How can Salmonella get into packaged foods?
(WXYZ) – Some favorite kids’ snacks are under a potential salmonella recall. Pepperidge Farm Goldfish Crackers and Ritz Crackers have joined the growing list of potentially contaminated items.
The list of foods that may be contaminated with salmonella also includes Swiss rolls and Kellogg’s Honey Smacks. According to the USDA, it’s the whey powder in the products that are to blame.
Salmonella is a bacteria that makes you sick with symptoms like fever, diarrhea and stomach cramps. You can get it when you eat foods that have been contaminated with animal feces that contain the bacteria. It gets spread when someone doesn’t wash their hands or when small dirt spores that carry traces of animal poop get inside a food manufacturing plant. The CDC estimates roughly 1.2 million people each year become ill from salmonella so unfortunately, food poisoning is very common.
What happens when salmonella is found in dry foods?
I’m sure a lot of people are surprised at some of the recent food recalls. We often hear about salmonella in eggs, meat, and salads but it can also be found in dry foods. That’s because this bacteria can live in dry environments. And once it’s inside a food plant, it can cling to the equipment and get inside packaged foods like cereal and crackers. For food plants to get rid of salmonella, they will need to be thoroughly cleaned with an ethanol-based sanitizer, dry ice, peracetic acid or chlorine bleach.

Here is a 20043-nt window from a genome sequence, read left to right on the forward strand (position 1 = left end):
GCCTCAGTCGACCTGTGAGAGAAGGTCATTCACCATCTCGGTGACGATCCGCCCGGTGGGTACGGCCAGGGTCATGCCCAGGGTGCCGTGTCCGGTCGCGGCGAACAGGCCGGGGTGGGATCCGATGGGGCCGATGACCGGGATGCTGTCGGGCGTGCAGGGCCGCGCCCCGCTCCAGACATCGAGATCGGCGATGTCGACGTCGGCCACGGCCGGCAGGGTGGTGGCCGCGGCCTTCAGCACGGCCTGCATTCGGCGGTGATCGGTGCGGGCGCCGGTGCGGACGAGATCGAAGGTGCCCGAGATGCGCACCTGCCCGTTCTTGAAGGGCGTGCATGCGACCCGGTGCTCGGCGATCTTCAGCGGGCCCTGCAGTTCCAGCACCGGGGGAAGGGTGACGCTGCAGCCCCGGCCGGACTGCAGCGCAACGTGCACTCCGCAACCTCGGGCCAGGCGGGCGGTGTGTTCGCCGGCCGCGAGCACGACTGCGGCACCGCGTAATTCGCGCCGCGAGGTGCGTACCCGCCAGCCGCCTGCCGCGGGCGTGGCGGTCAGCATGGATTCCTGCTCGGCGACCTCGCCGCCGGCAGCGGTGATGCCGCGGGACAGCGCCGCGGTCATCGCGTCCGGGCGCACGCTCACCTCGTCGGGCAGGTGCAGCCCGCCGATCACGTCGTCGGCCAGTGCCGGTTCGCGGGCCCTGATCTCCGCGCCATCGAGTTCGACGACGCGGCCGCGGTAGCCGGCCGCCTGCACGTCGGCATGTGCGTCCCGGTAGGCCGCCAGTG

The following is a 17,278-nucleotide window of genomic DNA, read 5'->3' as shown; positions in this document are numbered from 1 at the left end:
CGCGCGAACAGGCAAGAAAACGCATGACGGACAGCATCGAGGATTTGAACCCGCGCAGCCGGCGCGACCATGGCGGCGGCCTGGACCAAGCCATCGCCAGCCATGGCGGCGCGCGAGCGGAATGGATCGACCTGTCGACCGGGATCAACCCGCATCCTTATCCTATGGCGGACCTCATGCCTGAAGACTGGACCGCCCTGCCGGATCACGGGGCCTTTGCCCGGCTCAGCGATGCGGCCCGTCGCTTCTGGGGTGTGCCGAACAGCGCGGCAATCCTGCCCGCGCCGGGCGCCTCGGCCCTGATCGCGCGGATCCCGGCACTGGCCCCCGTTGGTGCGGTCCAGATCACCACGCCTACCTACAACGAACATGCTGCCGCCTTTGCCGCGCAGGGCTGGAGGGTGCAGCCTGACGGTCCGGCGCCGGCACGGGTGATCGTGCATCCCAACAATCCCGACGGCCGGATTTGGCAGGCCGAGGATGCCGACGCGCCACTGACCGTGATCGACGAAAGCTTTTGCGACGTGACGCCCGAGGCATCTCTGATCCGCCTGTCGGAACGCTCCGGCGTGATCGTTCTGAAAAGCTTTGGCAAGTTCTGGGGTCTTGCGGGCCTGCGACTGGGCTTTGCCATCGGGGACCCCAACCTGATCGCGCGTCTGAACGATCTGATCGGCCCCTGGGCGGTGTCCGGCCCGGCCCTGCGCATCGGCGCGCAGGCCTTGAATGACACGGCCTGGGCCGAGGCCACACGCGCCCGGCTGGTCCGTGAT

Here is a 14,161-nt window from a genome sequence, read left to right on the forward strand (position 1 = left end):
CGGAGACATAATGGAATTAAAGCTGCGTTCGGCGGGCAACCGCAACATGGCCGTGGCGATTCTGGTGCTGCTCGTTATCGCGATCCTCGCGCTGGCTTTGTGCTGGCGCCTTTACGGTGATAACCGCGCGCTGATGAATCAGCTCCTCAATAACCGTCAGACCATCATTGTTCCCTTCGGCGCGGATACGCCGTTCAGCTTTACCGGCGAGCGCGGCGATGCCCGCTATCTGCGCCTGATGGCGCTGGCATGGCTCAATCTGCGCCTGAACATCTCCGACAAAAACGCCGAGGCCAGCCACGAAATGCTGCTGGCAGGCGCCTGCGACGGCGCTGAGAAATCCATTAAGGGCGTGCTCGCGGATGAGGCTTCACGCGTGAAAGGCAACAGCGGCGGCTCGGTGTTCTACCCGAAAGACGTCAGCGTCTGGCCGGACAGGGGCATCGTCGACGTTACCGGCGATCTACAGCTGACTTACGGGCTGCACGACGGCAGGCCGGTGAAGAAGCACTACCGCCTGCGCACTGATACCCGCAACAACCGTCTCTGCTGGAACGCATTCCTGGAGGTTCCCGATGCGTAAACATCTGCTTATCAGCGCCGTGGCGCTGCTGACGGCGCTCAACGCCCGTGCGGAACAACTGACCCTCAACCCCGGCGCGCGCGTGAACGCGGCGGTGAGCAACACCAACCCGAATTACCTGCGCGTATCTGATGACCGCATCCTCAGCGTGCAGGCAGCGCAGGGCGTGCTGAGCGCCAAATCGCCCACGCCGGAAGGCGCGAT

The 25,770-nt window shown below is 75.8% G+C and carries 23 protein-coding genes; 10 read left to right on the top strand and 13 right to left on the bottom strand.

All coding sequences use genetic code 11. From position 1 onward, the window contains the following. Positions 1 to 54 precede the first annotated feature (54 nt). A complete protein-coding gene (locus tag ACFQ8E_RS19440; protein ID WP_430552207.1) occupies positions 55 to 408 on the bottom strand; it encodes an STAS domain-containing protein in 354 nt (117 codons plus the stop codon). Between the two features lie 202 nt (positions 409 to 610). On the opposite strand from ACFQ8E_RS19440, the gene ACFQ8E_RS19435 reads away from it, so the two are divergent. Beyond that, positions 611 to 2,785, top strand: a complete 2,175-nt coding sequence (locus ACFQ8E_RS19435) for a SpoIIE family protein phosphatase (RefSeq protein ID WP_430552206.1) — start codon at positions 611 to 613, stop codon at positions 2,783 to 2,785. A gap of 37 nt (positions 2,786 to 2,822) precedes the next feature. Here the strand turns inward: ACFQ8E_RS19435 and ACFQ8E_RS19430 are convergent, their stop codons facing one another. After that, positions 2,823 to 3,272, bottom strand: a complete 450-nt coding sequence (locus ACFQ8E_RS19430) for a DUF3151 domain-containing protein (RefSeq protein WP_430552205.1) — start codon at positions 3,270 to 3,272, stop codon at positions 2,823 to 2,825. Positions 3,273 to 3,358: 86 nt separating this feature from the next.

What can people do to prevent salmonella?
There is no vaccine to prevent salmonellosis, but there are safety steps you can take. If you handle birds, reptiles or baby chicks, or clean up pet poop, be sure to wash your hands afterward using soap. After preparing raw meat, you need to clean up anything that came in contact with it like your counters, hands, cutting boards and utensils. Also, be sure to cook ground beef, poultry and eggs thoroughly. And lastly please do not eat foods that contain raw eggs or unpasteurized milk as these can also be contaminated. Salmonella is not usually life-threatening but older folks, babies, and anyone with a weakened immune system can really develop dangerous complications and would likely need to be hospitalized.
If you’d like to find out more about these and other recalls, visit www.Recalls.gov.
1. If you handle birds, reptiles or baby chicks, or clean up pet poop, be sure to wash your hands afterward using soap.
2. Keep uncooked meat separate from other foods. After preparing raw meat, clean up anything that came into contact with it like your counters, hands, cutting boards and utensils.
3. Be sure to cook ground beef, poultry and eggs thoroughly. If you’re served undercooked meat at restaurants, don’t hesitate to send it back.
4. Please do not eat foods that contain raw eggs or unpasteurized milk. These can also be contaminated.
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Data pulled from WXYZ.